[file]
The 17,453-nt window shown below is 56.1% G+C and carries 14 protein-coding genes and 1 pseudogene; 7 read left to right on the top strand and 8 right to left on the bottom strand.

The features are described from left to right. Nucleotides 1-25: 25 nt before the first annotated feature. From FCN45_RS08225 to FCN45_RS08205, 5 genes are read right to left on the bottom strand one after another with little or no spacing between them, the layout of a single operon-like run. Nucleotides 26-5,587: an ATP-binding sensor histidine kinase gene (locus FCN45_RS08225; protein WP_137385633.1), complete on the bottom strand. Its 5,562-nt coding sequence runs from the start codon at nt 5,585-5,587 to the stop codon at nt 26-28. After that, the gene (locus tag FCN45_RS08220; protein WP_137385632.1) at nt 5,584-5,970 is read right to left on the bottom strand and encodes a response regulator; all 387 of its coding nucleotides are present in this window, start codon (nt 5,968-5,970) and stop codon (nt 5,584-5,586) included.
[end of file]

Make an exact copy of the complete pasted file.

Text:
The 17,453-nt window shown below is 56.1% G+C and carries 14 protein-coding genes and 1 pseudogene; 7 read left to right on the top strand and 8 right to left on the bottom strand.

The features are described from left to right. Nucleotides 1-25: 25 nt before the first annotated feature. From FCN45_RS08225 to FCN45_RS08205, 5 genes are read right to left on the bottom strand one after another with little or no spacing between them, the layout of a single operon-like run. Nucleotides 26-5,587: an ATP-binding sensor histidine kinase gene (locus FCN45_RS08225; protein WP_137385633.1), complete on the bottom strand. Its 5,562-nt coding sequence runs from the start codon at nt 5,585-5,587 to the stop codon at nt 26-28. After that, the gene (locus tag FCN45_RS08220; protein WP_137385632.1) at nt 5,584-5,970 is read right to left on the bottom strand and encodes a response regulator; all 387 of its coding nucleotides are present in this window, start codon (nt 5,968-5,970) and stop codon (nt 5,584-5,586) included.